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Nikolai RIMSKY-KORSAKOV (1844–1908)
Works for Orchestra
Overture to ‘The Maid of Pskov’ (1868) [6:52];
Legend (Conte féerique), Op. 29 (1879-80) [16:44];
Neapolitan Song, Op. 63 (1880) [3:21];
Overture to ‘The Tsar’s Bride’ (1899) [6:17];
Sinfonietta on Russian Themes, Op. 31 (1880 – 84) [24:31];
Capriccio espagnol, Op. 34 (1887) [16:00]
BBC Philharmonic/Vassily Sinaisky
rec. Studio 7, New Broadcasting House, Manchester, 16 December 2005 (Capriccio, Sinfonietta); 18 October 2006 (other works)
CHANDOS CHAN 10424 [74:32]
 

 


Apart from the ever-popular Capriccio espagnol, the music on this disc is rarely recorded and rarely heard. In truth this statement applies to a lot Rimsky-Korsakov, which doesn’t necessarily mean that the music is bad, It seems that Capriccio, Scheherazade and Russian Easter Festival Overture, which incidentally have consecutive opus numbers, have totally over-shadowed his other works. The operas are performed in Russia – some of them at least – but are seldom seen in the West; recordings are few and far between. I had a box with four of them for review a couple of years ago but after that – nothing. The two, represented here by their overtures, were written more than thirty years apart. The Maid of Pskov was his first work in the genre while The Tsar’s Bride was the ninth of fifteen in total. Hearing them now more or less together one has no feeling of the early one being a prentice work and the later a mature master. This is natural perhaps since both deal with Russia’s old history, more precisely with Ivan the Terrible and with librettos by the same writer, Lev Mey. What is at once evident when hearing The Maid of Pskov is the superb orchestration. R-K had learnt his trade thoroughly. All through this programme there is ample proof of his superior ear for colour and his inventive juxtaposition of solo instruments with full orchestra. Both overtures are alive with contrasts and are fine acquaintances without being especially memorable.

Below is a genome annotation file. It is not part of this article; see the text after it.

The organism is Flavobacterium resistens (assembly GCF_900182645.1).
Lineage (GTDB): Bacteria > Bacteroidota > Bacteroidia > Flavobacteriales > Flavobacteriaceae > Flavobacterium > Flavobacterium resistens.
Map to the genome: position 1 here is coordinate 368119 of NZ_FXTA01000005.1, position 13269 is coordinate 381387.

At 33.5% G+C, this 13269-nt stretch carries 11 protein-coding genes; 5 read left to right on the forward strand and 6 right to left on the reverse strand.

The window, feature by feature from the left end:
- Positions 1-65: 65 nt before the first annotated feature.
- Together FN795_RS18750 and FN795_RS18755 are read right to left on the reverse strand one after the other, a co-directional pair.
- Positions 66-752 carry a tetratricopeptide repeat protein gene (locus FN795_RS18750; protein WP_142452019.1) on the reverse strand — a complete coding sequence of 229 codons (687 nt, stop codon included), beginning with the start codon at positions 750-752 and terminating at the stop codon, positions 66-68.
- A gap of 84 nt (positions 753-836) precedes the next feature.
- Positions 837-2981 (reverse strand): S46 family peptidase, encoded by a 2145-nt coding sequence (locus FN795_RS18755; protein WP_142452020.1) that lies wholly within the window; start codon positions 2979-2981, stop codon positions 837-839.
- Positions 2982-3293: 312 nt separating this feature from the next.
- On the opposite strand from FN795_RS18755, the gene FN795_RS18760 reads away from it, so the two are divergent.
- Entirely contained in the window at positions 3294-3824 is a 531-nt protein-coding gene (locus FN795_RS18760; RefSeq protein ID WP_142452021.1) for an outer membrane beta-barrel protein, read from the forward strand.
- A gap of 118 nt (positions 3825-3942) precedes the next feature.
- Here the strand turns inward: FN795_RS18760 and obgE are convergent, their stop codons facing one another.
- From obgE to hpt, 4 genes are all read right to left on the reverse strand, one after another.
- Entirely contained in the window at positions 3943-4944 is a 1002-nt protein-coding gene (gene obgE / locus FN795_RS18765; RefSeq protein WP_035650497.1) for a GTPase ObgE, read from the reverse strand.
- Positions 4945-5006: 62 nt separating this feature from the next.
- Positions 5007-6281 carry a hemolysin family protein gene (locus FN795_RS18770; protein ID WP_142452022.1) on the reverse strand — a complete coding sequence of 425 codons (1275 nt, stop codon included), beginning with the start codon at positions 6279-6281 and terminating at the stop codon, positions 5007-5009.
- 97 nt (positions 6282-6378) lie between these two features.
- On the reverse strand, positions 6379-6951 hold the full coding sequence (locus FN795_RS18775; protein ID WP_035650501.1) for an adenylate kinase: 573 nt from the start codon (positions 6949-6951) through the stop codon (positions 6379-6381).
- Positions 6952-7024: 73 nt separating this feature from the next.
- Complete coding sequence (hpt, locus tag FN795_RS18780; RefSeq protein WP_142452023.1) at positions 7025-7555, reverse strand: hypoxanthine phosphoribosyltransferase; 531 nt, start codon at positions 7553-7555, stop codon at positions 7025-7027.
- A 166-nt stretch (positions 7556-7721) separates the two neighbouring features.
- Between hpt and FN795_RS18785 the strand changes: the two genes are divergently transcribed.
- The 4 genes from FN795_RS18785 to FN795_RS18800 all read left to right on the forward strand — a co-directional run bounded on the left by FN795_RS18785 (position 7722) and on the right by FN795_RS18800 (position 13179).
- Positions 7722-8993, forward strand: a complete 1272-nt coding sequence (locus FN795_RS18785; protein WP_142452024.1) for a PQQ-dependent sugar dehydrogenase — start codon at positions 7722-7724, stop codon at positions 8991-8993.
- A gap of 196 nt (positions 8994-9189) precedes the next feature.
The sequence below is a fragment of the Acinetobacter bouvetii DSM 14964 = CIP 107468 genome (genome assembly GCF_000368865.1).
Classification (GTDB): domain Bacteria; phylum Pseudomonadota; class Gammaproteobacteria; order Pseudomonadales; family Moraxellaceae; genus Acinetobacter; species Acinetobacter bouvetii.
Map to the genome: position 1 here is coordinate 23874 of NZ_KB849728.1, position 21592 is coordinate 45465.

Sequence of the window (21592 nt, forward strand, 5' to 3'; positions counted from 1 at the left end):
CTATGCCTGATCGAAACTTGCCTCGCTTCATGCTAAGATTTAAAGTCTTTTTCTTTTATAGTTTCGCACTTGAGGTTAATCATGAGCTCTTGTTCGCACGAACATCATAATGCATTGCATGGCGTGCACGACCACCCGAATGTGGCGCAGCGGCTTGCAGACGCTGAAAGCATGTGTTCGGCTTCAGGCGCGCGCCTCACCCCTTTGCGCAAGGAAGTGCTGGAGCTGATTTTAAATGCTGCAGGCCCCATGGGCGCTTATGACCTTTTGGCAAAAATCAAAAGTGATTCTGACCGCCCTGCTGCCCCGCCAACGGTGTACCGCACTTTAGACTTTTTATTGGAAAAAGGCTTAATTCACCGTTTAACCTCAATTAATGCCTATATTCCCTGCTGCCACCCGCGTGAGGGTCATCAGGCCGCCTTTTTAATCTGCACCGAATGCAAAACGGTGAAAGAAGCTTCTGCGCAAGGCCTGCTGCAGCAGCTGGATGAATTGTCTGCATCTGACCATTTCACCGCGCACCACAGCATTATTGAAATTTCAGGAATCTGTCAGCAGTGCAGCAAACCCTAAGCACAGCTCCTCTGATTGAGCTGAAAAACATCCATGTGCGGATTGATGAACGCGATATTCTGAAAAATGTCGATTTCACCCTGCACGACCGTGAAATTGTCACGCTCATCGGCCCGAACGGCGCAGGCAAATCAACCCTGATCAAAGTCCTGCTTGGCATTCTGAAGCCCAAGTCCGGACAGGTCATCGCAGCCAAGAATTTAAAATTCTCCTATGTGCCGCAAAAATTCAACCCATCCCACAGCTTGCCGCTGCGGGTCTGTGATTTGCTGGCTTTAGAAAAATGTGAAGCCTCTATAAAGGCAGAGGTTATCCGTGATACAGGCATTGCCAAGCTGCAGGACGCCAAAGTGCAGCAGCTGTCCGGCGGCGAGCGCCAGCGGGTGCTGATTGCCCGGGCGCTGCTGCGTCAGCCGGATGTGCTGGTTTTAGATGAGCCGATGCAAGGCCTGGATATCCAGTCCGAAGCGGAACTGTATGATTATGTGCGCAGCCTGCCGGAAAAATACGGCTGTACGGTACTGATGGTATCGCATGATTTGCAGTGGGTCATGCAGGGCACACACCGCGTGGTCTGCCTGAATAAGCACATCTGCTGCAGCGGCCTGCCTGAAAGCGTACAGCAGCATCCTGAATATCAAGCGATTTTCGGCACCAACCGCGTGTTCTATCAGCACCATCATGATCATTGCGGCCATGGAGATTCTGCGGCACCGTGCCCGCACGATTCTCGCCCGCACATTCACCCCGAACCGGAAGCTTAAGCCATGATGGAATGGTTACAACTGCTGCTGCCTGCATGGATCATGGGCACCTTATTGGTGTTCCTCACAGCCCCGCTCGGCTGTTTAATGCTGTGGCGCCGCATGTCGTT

That also goes for the Legend, which is in five movements played attacca. The first half of the work felt more like a preamble, a warming up. The last movement took some time to catch this listener’s interest. The Neapolitan Song, is a different matter, being nothing other than a charming, brilliantly coloured, partly boisterous arrangement of Denza’s song Funiculì, funicula, written to celebrate the installation of the first funicular railway up Vesuvius.

The longest work on the disc, the Sinfonietta on Russian Themes, started life as a four-movement string quartet, written 1878-79. Neither the performers nor the composer liked it so he rewrote it for orchestra, dropping the last movement and also the descriptive titles. The first movement, Allegretto pastorale (originally ‘In the field’), is warm, light-hearted and pastoral or at least rural. The second, Adagio (‘At the devichnik’ which is an eve-of-wedding girls’ party), has a beautiful theme, presented by the French horn. Later there is some skilful contrapuntal writing and the whole movement is nicely varied. The Scherzo-Finale, marked vivo (‘In the khorovod’, which is a round dance) is a kind of whirling perpetuum mobile – fresh, invigorating music!

Like Glinka before him, Rimsky-Korsakov was also attracted by Spain. ‘The Spanish themes, of dance character, furnished me with rich material for employing colourful orchestral effects’ he wrote. Both musicians and audiences liked what they heard. My first recording of Capriccio espagnol was with the other Manchester orchestra, the Hallé, conducted by Sir John Barbirolli on a 7 inch 33rpm record. This meant that I had to get up and turn it over in the middle of the work. My memories of Sir John’s reading are that he strived for a leaner sound and a slightly lighter touch than Vassily Sinaisky. It may be that the more compressed dynamics and the mono recording in combination with my far from sophisticated listening equipment conveyed this impression. Initially I found the Alborada too heavily accented and the second movement Variazione a bit dragging At the same time I admired the concentration and intensity of the playing. The return of the Alborada actually felt lighter, but returning to the opening showed that they were very much alike so I believe I had already got accustomed to Sinaisky’s reading. The rest of the work was sheer joy: the ‘gypsy’ movement earthbound and atmospheric with excellent instrumental solos and the Fandango a knock-out, followed by a licentiously furious coda. Bravo!

As principal Guest Conductor of the BBC Philharmonic Sinaisky obviously has superb rapport with the musicians. The playing is uniformly good while the spacious recording produces a meaty sound that gives full due to the fortissimos and lets us hear all the delicacies of Rimsky-Korsakov’s orchestral colours. John Warrack contributes insightful liner notes, where he also quotes the composer, who was irritated by critics and public who thought that Capriccio espagnol was magnificently orchestrated. It was, R-K stated, a brilliant composition where the colours and use of solo instruments were the essence of the work, not the clothing. I agree.

Not everything here is top-drawer music perhaps. On the other hand it is always interesting and fascinating to investigate the lesser-known works of great composers and possibly find new friends for life. Inquisitive readers might make discoveries here.

Göran Forsling 

 

 

 

 


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